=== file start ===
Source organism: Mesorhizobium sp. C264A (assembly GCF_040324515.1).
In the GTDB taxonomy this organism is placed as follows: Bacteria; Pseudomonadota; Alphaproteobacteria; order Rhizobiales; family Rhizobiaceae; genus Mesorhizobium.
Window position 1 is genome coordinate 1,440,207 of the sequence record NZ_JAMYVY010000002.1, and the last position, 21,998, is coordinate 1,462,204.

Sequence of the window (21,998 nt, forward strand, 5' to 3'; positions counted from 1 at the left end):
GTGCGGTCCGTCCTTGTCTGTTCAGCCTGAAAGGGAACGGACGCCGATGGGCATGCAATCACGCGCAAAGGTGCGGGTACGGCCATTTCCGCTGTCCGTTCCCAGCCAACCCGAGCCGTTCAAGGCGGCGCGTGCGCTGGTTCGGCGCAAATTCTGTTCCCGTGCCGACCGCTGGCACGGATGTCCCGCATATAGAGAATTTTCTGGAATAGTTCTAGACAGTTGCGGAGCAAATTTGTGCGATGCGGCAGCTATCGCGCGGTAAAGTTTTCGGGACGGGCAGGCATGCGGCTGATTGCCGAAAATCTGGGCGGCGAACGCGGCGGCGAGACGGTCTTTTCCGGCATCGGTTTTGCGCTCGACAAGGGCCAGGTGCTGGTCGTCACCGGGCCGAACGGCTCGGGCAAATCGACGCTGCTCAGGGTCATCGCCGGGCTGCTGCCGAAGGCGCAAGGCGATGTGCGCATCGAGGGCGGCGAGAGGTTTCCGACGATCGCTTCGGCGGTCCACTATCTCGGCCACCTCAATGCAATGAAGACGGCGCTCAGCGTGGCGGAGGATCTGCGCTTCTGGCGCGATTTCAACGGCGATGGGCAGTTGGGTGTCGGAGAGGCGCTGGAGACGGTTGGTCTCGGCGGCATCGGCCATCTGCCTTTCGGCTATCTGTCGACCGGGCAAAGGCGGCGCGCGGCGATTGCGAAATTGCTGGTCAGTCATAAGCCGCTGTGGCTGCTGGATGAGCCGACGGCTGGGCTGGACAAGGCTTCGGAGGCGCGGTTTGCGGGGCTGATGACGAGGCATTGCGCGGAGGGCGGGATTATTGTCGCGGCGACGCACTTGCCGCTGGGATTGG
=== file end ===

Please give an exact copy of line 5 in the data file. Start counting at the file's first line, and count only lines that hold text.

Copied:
GTGCGGTCCGTCCTTGTCTGTTCAGCCTGAAAGGGAACGGACGCCGATGGGCATGCAATCACGCGCAAAGGTGCGGGTACGGCCATTTCCGCTGTCCGTTCCCAGCCAACCCGAGCCGTTCAAGGCGGCGCGTGCGCTGGTTCGGCGCAAATTCTGTTCCCGTGCCGACCGCTGGCACGGATGTCCCGCATATAGAGAATTTTCTGGAATAGTTCTAGACAGTTGCGGAGCAAATTTGTGCGATGCGGCAGCTATCGCGCGGTAAAGTTTTCGGGACGGGCAGGCATGCGGCTGATTGCCGAAAATCTGGGCGGCGAACGCGGCGGCGAGACGGTCTTTTCCGGCATCGGTTTTGCGCTCGACAAGGGCCAGGTGCTGGTCGTCACCGGGCCGAACGGCTCGGGCAAATCGACGCTGCTCAGGGTCATCGCCGGGCTGCTGCCGAAGGCGCAAGGCGATGTGCGCATCGAGGGCGGCGAGAGGTTTCCGACGATCGCTTCGGCGGTCCACTATCTCGGCCACCTCAATGCAATGAAGACGGCGCTCAGCGTGGCGGAGGATCTGCGCTTCTGGCGCGATTTCAACGGCGATGGGCAGTTGGGTGTCGGAGAGGCGCTGGAGACGGTTGGTCTCGGCGGCATCGGCCATCTGCCTTTCGGCTATCTGTCGACCGGGCAAAGGCGGCGCGCGGCGATTGCGAAATTGCTGGTCAGTCATAAGCCGCTGTGGCTGCTGGATGAGCCGACGGCTGGGCTGGACAAGGCTTCGGAGGCGCGGTTTGCGGGGCTGATGACGAGGCATTGCGCGGAGGGCGGGATTATTGTCGCGGCGACGCACTTGCCGCTGGGATTGG